ON THE face of it, West Ham United’s transfer activity in the summer has been industrious and a proactive attempt at plugging some gaps. But look more closely and the average age of the signings they’ve made suggests a hint of panic and a short-term policy to ensure they have a better campaign than 2016-17.
West Ham failed to build on a decent 2015-16 and went out of Europe cheaply. Furthermore, the move to the London Stadium was not the springboard to glory some might have expected. The fans were uncomfortable in their new home and the club had a poor record on their own patch with seven wins and eight defeats in 19 games. They finished 11th and with an average gate of 57,000 they were the third best supported club in the country. In 2015-16, their final year at the Boleyn Ground, West Ham averaged 34,000.
With a disappointing debut season at the London Stadium behind them, some critics wondered if season ticket sales would match the initial enthusiasm for the new ground, but the Hammers have had 52,000 renewals. Furthermore, they’ve got 48,000 people waiting for a chance to get a ticket. As Joint-Chairman David Sullivan said in the media, “the appetite to come and support West Ham and pack-out the London Stadium is real”.
This means expectation will remain high at West Ham and manager Slaven Bilic will need to show, early on, that his team is making progress once more. His new signings should appease the sceptics, but with an average age of almost 29, there’s no time for them to waste a season bedding in.
West Ham confirmed their transfer strategy has changed, switching from “buying for tomorrow” to “buying for today”. They’ve even admitted that this is sub-optimal for the longer-term, but from the outside it also hints at an urgent need to improve the club’s fortunes on the pitch.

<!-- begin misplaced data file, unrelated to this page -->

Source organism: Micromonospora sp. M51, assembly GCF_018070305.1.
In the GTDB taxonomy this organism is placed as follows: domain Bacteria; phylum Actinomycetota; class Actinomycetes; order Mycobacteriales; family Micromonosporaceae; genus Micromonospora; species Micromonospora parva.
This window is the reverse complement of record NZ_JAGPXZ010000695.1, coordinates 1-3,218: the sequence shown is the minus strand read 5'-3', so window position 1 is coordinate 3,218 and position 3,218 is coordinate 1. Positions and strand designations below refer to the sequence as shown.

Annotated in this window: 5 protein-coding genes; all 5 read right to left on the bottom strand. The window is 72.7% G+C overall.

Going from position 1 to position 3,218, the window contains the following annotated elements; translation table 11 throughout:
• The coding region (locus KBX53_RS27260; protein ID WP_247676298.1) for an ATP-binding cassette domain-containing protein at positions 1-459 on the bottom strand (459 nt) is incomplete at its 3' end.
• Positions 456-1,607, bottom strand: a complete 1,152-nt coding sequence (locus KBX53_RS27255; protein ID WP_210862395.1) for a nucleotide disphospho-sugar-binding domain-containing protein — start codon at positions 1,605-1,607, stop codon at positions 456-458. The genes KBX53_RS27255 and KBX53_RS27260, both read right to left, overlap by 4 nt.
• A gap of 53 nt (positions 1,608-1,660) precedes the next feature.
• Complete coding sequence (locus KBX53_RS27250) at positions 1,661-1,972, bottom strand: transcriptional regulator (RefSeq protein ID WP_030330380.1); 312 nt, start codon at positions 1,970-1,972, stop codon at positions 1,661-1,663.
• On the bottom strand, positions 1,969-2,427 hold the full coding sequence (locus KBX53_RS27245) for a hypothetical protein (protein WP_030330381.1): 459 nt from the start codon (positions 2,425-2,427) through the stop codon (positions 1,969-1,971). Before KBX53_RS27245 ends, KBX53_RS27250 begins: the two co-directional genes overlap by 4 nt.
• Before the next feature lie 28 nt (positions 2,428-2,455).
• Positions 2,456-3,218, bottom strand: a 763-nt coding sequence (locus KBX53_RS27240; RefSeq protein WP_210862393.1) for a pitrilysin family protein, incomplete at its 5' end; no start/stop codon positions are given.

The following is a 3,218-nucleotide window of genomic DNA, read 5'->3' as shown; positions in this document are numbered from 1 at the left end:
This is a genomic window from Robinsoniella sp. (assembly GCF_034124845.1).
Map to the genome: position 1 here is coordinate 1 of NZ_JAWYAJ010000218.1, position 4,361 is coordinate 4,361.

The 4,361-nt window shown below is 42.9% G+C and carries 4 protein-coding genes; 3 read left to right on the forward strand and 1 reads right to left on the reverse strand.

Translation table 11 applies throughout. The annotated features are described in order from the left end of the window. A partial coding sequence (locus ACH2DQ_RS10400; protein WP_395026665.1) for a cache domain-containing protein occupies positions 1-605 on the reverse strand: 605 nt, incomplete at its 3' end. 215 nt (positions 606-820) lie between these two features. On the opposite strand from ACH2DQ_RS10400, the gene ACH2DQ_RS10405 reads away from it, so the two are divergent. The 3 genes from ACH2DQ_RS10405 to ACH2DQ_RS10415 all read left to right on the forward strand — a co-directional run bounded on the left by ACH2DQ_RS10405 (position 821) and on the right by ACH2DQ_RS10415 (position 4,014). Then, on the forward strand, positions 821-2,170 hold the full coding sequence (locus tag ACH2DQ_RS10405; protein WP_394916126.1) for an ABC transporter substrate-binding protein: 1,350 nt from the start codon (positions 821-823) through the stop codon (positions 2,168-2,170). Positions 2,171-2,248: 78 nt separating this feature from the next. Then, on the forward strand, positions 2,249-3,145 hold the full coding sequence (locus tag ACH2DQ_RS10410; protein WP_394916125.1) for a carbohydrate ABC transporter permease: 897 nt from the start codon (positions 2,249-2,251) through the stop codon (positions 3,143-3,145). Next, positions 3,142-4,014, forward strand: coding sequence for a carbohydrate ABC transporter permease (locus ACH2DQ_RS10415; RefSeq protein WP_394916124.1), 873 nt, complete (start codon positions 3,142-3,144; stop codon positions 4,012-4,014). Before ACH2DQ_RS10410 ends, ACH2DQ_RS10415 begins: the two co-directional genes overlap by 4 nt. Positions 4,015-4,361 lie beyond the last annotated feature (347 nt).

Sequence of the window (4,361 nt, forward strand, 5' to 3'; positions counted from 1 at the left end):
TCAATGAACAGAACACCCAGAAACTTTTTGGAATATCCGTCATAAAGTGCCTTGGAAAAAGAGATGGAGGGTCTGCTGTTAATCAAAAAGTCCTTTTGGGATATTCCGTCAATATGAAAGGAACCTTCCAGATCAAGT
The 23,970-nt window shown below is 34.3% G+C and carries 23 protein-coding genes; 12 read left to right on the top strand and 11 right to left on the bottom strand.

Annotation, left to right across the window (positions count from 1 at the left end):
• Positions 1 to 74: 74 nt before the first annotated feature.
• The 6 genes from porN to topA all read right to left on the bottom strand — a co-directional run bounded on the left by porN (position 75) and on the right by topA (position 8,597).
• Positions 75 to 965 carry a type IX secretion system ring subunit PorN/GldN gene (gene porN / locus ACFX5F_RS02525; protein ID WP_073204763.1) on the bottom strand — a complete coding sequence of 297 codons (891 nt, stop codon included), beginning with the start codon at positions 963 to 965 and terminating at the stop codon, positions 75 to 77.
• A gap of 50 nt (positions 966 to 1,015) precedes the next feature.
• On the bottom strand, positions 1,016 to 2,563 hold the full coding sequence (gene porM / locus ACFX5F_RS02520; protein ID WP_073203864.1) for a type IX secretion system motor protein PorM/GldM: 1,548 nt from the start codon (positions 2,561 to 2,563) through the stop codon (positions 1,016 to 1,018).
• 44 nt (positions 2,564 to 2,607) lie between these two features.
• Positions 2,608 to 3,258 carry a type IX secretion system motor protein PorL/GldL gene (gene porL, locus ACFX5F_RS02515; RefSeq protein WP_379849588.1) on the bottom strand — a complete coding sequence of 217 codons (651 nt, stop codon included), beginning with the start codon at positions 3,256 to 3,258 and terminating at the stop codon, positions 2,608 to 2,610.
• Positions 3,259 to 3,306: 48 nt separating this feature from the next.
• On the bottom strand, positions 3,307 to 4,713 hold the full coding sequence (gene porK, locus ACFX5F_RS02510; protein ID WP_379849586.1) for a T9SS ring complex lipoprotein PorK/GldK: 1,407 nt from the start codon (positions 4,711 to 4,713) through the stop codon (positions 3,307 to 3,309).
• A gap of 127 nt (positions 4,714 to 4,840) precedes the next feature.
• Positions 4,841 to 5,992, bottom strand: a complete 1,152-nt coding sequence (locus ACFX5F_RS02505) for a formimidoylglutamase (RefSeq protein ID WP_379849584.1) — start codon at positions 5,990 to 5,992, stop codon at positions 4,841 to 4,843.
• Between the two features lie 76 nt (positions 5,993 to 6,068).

There’s no doubt that West Ham have brought in players with something of a track record. Javier Hernandez cost the club just £ 16m, which in today’s money, could be a bargain. But he’s 29 now and scored half as many goals for Bayer Leverkusen in 2016-17 as he did a year earlier. His last successful stint in the Premier was in 2012-13 when he netted 10 goals in 22 games for Manchester United. He may not be the player that left England in 2015. But West Ham now have options in attack – Andre Ayew, Andy Carroll and Hernandez – but the youngest is Ayew at 27.
If West Ham are looking to Hernandez for goals, then they will need the likes of another new signing, Marko Arnautovic, to provide the service the Mexican needs. Arnautovic is 28 years old and he’s been capped more than 60 times by Austria, but his critics believe he is inconsistent and slow to track back. Despite signing a new four-year contract in July 2016, he slapped in a transfer request in the close season and at £24m, he is West Ham’s record signing. He can be very exciting to watch, though.
Last season, West Ham definitely had defensive problems, so the arrival of two well-known names, Joe Hart and Pablo Zabaleta, is obviously aimed at shoring-up the backline. But Zabaleta is 32 and Hart (30) returns to England after a patchy season with Torino for a one-year loan in east London. Hart needs a good, solid season to restore his reputation, but in front of him, there seems to be too much experience – in other words, West Ham still need some legs.
West Ham have come a long, long way from the time when they were something of a “second best” option, the days of John Radford, Derek Hales and all. If there are doubts, it is in the amount they have paid out for players who are not top drawer – but £ 24m for a player like Arnautovic is a symptom of these crazy football times. Nevertheless, the new men should ensure West Ham have a better second season in their vast new stadium – if they don’t, Mr Bilic could be in trouble.